Monday, August 13, 2012

Review: The Duff: Designated Ugly Fat Friend by Kody Keplinger

Hi all!

Here's another contemporary YA review.

Release date: 7th of June 2011
Published by: Hachette Book Group
Reading level: FICTION – JUVENILE: Contemporary, Romance, Slice of Life; YA
Pages: 280 in Paperback
Source: Bought from The Book Depository


Seventeen-year-old Bianca Piper is cynical and loyal, and she doesn’t think she’s the prettiest of her friends by a long shot. She’s also way too smart to fall for the charms of man-slut and slimy school hottie Wesley Rush. In fact, Bianca hates him. And when he nicknames her “the Duff,” she throws her Coke in his face.

But things aren’t so great at home right now, and Bianca is desperate for a distraction. She ends up kissing Wesley. Worse, she likes it. Eager for escape, Bianca throws herself into a closeted enemies-with-benefits relationship with him.
Until it all goes horribly awry. It turns out Wesley isn’t such a bad listener, and his life is pretty screwed up, too. Suddenly Bianca realizes with absolute horror that she’s falling for the guy she thought she hated more than anyone.

There were aspects I liked about this book and didn’t like.
I liked the concept – teenager trying to escape her problems by regularly sleeping with the guy who is responsible for one of the issues.
I liked the maturity – oh my! Teenagers having sex and lots of it too. Surprise surprise, but something you actually, or at least me, don’t come across in YA books a lot. It seemed kind of out of place what the heroine chose as her outlet, but a person’s mind works in mysterious ways and I guess being a spur of the moment thing at the beginning it helped her to focus entirely on something else than her issues.
I liked the idea of Bianca as the Duff – it’s cruel and can be extremely destructive but self-esteem problems are nothing new in a teenagers life, the smallest remark can lift or burry your self-worth. It was a realistic problem, not every teenager faces significant family concerns, etc, but how fragile your image of yourself is, is a day to day problem for many. I liked how Bianca dealt with this and how her journey regarding this was portrayed.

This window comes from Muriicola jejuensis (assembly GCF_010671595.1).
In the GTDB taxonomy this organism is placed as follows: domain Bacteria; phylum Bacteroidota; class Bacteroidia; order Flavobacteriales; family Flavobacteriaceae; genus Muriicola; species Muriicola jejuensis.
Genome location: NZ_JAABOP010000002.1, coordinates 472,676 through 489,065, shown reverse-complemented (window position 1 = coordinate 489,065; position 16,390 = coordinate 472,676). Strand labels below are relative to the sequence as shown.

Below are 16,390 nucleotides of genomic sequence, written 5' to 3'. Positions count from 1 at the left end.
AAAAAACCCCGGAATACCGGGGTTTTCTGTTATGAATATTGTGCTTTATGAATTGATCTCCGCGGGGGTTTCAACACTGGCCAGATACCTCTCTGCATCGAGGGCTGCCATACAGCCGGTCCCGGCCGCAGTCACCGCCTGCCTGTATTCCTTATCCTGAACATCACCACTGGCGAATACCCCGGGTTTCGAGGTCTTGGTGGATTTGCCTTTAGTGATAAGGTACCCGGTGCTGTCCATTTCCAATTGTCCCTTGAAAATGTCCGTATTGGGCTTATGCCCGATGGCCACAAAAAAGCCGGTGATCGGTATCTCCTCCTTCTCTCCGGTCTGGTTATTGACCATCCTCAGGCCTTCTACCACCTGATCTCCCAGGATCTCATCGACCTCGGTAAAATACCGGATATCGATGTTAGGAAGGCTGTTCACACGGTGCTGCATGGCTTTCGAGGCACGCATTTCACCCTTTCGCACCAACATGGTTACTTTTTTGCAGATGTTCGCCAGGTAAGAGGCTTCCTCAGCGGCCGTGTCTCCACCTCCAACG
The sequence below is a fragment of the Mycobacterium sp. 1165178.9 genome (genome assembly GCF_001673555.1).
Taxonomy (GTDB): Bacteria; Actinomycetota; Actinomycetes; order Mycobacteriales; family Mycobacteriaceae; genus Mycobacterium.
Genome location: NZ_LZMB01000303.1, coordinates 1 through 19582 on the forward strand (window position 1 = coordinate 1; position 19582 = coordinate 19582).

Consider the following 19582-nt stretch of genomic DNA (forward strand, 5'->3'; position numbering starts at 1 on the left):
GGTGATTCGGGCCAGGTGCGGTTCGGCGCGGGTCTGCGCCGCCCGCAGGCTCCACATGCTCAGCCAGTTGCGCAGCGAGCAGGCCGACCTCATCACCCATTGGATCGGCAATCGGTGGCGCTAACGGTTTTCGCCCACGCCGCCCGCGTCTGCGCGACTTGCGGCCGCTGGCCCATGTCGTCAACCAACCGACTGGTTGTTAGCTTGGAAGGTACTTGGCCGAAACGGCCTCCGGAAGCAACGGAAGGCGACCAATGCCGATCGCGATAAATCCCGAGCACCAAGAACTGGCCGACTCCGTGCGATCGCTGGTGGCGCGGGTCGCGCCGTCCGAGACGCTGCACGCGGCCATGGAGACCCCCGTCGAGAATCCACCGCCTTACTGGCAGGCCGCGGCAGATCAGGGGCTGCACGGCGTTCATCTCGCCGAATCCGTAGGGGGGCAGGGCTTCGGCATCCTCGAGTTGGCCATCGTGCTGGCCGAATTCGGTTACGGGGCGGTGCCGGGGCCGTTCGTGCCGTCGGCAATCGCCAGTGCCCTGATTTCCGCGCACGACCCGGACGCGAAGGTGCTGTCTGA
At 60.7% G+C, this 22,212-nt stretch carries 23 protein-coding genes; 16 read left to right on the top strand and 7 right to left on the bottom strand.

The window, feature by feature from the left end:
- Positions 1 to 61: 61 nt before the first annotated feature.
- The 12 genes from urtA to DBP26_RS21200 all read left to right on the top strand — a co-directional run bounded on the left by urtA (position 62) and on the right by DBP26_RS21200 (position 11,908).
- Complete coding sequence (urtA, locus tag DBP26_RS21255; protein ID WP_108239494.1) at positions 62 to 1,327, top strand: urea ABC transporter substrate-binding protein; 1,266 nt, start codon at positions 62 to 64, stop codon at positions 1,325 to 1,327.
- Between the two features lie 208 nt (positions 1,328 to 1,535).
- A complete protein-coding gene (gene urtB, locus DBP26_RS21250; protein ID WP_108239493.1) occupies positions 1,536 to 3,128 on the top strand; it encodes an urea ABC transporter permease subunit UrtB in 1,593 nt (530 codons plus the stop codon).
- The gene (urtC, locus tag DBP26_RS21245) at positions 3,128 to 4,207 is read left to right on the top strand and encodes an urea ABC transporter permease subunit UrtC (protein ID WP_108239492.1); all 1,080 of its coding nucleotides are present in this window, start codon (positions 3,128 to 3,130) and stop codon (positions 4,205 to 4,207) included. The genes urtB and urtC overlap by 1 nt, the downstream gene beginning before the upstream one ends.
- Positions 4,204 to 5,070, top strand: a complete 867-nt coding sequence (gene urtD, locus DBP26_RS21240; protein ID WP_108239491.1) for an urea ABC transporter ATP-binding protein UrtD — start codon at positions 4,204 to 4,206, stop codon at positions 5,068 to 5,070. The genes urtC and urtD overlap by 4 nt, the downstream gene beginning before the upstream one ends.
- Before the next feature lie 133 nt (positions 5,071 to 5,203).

I didn’t like that the family issues in Bianca’s life didn’t seem as serious as they were in reality. The concern and situation never fully reached me and I couldn’t feel the appropriate sympathy for her. Maybe because the Duff problem was more prominent but I can’t really explain.
I didn’t like that some of the main characters would have benefited from more development and understanding. What made them how they were and why they acted the way they did?
Bianca: sarcastic, cranky, snappy, a disillusioned teenager with a negative attitude. This doesn’t really sound overly promising if you’re only just a teenager but I actually preferred Bianca as a girl who seemed jaded and tired of the superficial in life. It was a welcome change from the usual girls in YA books. Then again, to someone who seems so disappointed and treated roughly by life, she didn’t actually have significant issues to form her accordingly. She did face problems that appeared during the story (family issues, having someone call her the Duff) but otherwise, I didn’t really detect any huge reason she should be unhappy about and develop an attitude against. Her friends were always supportive and all around awesome and her family was loving. Even though she answered with same amount of loyalty and care, she was too bitter for some reason. I also didn’t enjoy how Bianca treated Wesley. Yes, he did deserve a big smack in the balls and more for calling her the Duff but it got old soon, especially after they started sleeping together. Overall, I liked Bianca as the heroine, she possesses many negative features but I like that she is unconventional and those traits just make her appear more outstanding.
Wesley was likeable but too slimy and smooth at times. I would have liked more insight into his character, especially regarding his reasons in his relationship with Bianca: why he liked her, what made him change because of her, what actually made him tick, etc. His family issues could have been delved into more deeper or left out, they weren’t explored as much as I would have enjoyed and thus were kind of left hanging in the air. What I utterly greatly incredibly loved was how he acted a typical insensitive guy not understanding how he deeply hurt Bianca with the Duff word, then seemed confused and apologized sincerely. Realistic, simple and sweet.
From the other characters: Bianca’s friends Casey and Jessica were the kind of friends you would like to have yourself and the bond between the three stayed strong even through hardships. I have mixed feelings for Bianca’s parents much, they came across as childish and egoistic next to their daughter’s general grown up view on life, but it was obvious they cared about and loved her.

A mature YA contemporary which tackles some universal issues quite nicely. A satisfying read!

3 stars!



  1. I've been thinking about picking this one up, and based on your review, I think this might be one I'd enjoy. Thanks!

  2. Sounds like one I might enjoy. Thanks for the review!